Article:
Australian Party declines to name agency behind ‘homophobic’ attack ad

Bob Katter’s Australian Party has declined to name the ad agency behind its controversial attack-ad on politician Campbell Newman.

Australian Party spokesman Scott Barrett said that an agency had been used to make the ad – which has already prompted more than 300 complaints to the Ad Standards Bureau for being homophobic – but would protect its identity “in the name of commercial confidence”.

Barrett also declined to name the stock image supplier for the ad, which features two still shots of gay men among doctored clips of Newman.

Beneath a story about the ad on Mumbrella yesterday, a poster suggested that the ad might have violated the terms and conditions of use for stock images.

Some picture libraries do not allow their images to be used for political purposes.

But Barrett told Mumbrella: “We followed all the correct procedures. We stuck to the rules for the image supplier we used.”

The images are believed to have been sourced from 123RF, a royalty free picture supplier with no restrictions on use for political advertisers.

Earlier today, Franck Camhi, the photographer who took the shots used in the ad, told the Sydney Morning Herald that he was against the images being used in the way they had by Australian Party.

”I am against the use of it personally and if I can stop it I will,” he said.

However, Simon Moss, CEO of newly launched image firm ImageBrief, suggested that the photographer is unlikely to succeed.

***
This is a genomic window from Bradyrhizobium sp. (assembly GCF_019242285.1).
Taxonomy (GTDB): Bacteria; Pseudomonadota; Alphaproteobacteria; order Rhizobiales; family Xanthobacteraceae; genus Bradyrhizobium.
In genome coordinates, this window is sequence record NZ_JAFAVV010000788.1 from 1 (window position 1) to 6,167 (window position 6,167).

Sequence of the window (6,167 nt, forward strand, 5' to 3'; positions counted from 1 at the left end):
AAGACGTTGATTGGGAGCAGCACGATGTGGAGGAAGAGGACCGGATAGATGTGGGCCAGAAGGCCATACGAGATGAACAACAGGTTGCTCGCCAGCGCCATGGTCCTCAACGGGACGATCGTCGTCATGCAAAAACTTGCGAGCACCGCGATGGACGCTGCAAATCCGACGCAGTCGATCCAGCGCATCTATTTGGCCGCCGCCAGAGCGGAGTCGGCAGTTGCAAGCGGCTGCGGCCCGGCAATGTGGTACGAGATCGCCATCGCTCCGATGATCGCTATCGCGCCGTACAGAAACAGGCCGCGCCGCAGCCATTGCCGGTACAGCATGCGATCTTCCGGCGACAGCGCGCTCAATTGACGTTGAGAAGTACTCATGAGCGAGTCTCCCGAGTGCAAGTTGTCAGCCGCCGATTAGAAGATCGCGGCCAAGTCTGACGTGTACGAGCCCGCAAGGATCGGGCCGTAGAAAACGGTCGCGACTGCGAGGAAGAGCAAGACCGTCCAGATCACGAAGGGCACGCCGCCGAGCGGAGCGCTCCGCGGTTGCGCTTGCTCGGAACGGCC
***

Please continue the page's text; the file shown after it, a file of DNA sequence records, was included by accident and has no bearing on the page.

“This is one of the risks of brands/organisations using royalty free images,” he told Mumbrella. “There is little control for the photographer or the licensee to control how and where it will be used. This is a prime example of a bad case of that happening.”

Bob Katter told talkback radio station 3AW today that the images used in the ad was “almost identical” to those used in ‘Rip ‘n Roll’ campaign for the Queensland Association of Healthy Communities, the most complained about ad of 2011. He added that the gay community should “be pleased” by the campaign.

Barrett later told Mumbrella: “The campaign was designed to highlight the hypocrisy of Campbell Newman. The message is getting out there. This is just the first part of where we’re headed. Watch this space.”

Meanwhile, the narrator of the ad, Suzanne McGill, a presenter for regional local radio in Western Australia, has since been taken off air by the ABC, the Herald is reporting.


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